I am so sorry it isn’t working out.  I know how hard the whole dating thing is. I kissed way too many frogs before I met my current husband Benjamin. I sometimes think that dating is just a way of testing us to see if we can stay positive and trust that there’s someone out there for us. If the people you’re interested in aren’t emailing you back, you need to ask yourself—why? Is there something you can do at your end to be more attractive to them? Maybe you need a makeover.  Do you need to step it up at the gym? I know that this is hard to hear because we have all bought into the belief that people should just like us for who we are, and that we shouldn’t have to change.  When I dated, I spent 4 years in a 12-step program to get my weight under control. I know that I would never have met Benjamin if I hadn’t done this. It might seem unfair, but the men I was most attracted to wanted women they were physically attracted to. I did a lot of other things as well, like going to therapy and working with Don Miguel Ruiz to improve my attitude and perspective on life.

Two years before I met Benjamin, I dated a guy I really liked. We went out twice. After the second date, he called me and said, “Initially I thought there was real potential, but after our second date I realized you still have a lot of work to do on yourself.” Gee, thanks! He was in the process of becoming a therapist and was the kind of guy I wanted to attract. He told me he had gotten his Masters in Spiritual Psychology through a wonderful program here in Los Angeles. Instead of feeling sorry for myself, I decided to sign up for the program thinking it would make me more attractive to guys like him.  I didn’t meet anyone there, but as it turned out, my husband wrote one of the books we were assigned to read. How great is that?

I know it all sounds like a lot of work, but it is so worth it in the end.  You can sign up for every dating site out there, but if you’re not getting the results you want you probably need to take a look at yourself and be willing to make some real changes.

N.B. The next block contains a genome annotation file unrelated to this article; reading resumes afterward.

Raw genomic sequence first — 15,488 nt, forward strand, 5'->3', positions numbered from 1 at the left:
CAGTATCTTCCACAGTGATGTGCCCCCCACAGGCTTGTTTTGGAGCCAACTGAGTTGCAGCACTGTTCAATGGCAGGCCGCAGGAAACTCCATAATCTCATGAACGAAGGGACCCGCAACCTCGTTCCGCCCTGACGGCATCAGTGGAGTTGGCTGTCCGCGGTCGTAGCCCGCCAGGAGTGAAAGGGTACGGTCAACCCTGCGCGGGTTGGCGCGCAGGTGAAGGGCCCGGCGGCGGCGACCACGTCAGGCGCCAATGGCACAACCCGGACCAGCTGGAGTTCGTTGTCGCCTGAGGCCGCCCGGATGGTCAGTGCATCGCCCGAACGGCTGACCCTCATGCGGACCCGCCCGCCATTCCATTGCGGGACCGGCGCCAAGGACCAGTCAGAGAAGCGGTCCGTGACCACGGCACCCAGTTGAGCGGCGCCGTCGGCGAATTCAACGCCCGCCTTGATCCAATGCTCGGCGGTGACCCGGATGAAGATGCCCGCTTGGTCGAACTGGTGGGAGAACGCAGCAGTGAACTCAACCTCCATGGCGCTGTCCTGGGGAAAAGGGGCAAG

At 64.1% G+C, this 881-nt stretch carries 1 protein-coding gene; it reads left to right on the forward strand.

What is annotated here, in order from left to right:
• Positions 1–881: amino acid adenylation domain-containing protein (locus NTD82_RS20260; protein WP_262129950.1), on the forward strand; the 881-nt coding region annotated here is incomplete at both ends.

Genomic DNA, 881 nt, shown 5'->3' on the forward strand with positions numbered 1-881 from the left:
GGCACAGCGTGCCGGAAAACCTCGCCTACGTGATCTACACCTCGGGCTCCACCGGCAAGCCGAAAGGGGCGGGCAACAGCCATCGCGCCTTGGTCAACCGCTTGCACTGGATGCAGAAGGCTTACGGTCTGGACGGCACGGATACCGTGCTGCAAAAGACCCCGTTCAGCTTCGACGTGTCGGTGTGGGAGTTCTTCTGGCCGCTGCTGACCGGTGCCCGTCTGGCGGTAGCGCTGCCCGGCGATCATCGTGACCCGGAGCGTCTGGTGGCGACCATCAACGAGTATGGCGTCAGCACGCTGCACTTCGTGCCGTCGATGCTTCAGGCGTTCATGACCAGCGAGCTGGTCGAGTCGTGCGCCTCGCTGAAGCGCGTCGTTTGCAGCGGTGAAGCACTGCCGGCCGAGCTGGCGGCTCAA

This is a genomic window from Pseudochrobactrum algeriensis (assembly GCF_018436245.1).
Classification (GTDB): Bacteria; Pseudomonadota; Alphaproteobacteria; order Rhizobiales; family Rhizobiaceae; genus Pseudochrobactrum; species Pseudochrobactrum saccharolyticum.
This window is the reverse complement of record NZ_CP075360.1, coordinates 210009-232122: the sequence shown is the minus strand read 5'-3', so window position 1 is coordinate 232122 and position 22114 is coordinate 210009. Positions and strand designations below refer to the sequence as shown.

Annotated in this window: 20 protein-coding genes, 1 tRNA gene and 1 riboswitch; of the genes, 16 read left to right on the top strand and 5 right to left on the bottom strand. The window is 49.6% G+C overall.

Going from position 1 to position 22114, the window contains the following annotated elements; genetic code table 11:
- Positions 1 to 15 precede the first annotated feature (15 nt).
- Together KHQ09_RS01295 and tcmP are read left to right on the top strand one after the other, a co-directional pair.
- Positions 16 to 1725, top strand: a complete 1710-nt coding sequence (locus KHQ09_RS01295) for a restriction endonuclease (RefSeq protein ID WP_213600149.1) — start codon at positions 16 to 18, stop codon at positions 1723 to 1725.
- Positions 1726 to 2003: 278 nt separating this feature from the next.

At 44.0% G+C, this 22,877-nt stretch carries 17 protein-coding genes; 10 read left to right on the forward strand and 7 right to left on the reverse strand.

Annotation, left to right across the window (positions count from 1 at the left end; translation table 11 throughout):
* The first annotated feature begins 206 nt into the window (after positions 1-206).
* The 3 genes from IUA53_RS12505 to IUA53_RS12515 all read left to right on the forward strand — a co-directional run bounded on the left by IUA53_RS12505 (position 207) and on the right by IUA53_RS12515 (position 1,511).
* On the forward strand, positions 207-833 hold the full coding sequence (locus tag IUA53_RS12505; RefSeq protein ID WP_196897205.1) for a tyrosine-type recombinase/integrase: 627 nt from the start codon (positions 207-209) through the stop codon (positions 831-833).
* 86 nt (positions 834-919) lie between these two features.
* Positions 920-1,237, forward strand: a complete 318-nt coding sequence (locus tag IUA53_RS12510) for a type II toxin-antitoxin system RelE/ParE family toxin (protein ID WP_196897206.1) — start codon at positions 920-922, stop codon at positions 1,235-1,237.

Is Your Tone of Voice Preventing You From Finding Love?

Hear me!!

What if I told you that changing your one of voice could dramatically change your dating? Would you roll your eyes and say, “Okay, now I’ve really heard it all! What are you going to ask me to do next? Paint my face orange and run around my house three times backwards?”

Actually, that would be funny, but no, I am not going to ask you to do that. I am, however, going to suggest that you start paying close attention to the way you sound when you speak to people, especially when are speaking to someone on a date. This is an extremely important and often overlooked aspect of dating. If you aren’t careful, your tone of voice can easily send the wrong message and turn off the very people you want to attract.

Dr. Albert Mehrabian, Professor Emeritus of Psychology—a pioneer in the understanding of the effectiveness of communications since the 1960s—says that there are basically three elements in any face-to-face communication:

  • 7% of a message is in the words that are spoken
  • 38% of a message is in your tone of voice
  • 55% of a message is in your facial expressions


These statistics show that your facial expressions and tone of voice have a disproportionately large impact on the messages you send. If your tone and your expressions do not match with your words, your date won’t believe what you’re saying. For example, even if you were to say, “I would love to go out again on Friday night,” if your voice is flat and your face is unanimated, your date will conclude that you’re not really interested in going out again.